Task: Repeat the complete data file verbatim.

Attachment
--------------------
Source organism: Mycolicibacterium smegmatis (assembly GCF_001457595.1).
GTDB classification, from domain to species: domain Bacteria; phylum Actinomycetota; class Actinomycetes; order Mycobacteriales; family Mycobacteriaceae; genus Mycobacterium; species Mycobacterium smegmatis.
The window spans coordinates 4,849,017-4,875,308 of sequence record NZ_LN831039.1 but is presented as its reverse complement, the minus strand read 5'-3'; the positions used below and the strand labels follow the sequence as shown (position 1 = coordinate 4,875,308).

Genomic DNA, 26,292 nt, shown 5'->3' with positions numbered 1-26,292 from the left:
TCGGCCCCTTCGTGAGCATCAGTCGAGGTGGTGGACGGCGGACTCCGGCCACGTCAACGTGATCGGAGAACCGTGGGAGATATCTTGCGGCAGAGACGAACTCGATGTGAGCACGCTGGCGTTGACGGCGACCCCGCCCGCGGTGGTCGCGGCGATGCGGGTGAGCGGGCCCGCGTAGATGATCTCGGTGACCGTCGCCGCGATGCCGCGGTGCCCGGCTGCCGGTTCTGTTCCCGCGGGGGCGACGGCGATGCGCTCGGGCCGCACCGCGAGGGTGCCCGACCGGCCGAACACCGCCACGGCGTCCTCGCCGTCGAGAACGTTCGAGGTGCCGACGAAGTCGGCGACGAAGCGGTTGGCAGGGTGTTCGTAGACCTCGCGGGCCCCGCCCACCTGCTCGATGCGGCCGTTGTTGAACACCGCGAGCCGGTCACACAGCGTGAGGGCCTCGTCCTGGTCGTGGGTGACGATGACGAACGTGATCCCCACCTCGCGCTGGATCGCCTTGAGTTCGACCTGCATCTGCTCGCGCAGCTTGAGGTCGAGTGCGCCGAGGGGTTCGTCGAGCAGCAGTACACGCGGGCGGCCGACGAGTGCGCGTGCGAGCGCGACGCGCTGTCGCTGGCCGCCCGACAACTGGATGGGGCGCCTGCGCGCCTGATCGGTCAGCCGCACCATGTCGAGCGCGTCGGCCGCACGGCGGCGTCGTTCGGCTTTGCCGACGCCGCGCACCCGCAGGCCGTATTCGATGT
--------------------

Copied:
Source organism: Mycolicibacterium smegmatis (assembly GCF_001457595.1).
GTDB classification, from domain to species: domain Bacteria; phylum Actinomycetota; class Actinomycetes; order Mycobacteriales; family Mycobacteriaceae; genus Mycobacterium; species Mycobacterium smegmatis.
The window spans coordinates 4,849,017-4,875,308 of sequence record NZ_LN831039.1 but is presented as its reverse complement, the minus strand read 5'-3'; the positions used below and the strand labels follow the sequence as shown (position 1 = coordinate 4,875,308).

Genomic DNA, 26,292 nt, shown 5'->3' with positions numbered 1-26,292 from the left:
TCGGCCCCTTCGTGAGCATCAGTCGAGGTGGTGGACGGCGGACTCCGGCCACGTCAACGTGATCGGAGAACCGTGGGAGATATCTTGCGGCAGAGACGAACTCGATGTGAGCACGCTGGCGTTGACGGCGACCCCGCCCGCGGTGGTCGCGGCGATGCGGGTGAGCGGGCCCGCGTAGATGATCTCGGTGACCGTCGCCGCGATGCCGCGGTGCCCGGCTGCCGGTTCTGTTCCCGCGGGGGCGACGGCGATGCGCTCGGGCCGCACCGCGAGGGTGCCCGACCGGCCGAACACCGCCACGGCGTCCTCGCCGTCGAGAACGTTCGAGGTGCCGACGAAGTCGGCGACGAAGCGGTTGGCAGGGTGTTCGTAGACCTCGCGGGCCCCGCCCACCTGCTCGATGCGGCCGTTGTTGAACACCGCGAGCCGGTCACACAGCGTGAGGGCCTCGTCCTGGTCGTGGGTGACGATGACGAACGTGATCCCCACCTCGCGCTGGATCGCCTTGAGTTCGACCTGCATCTGCTCGCGCAGCTTGAGGTCGAGTGCGCCGAGGGGTTCGTCGAGCAGCAGTACACGCGGGCGGCCGACGAGTGCGCGTGCGAGCGCGACGCGCTGTCGCTGGCCGCCCGACAACTGGATGGGGCGCCTGCGCGCCTGATCGGTCAGCCGCACCATGTCGAGCGCGTCGGCCGCACGGCGGCGTCGTTCGGCTTTGCCGACGCCGCGCACCCGCAGGCCGTATTCGATGT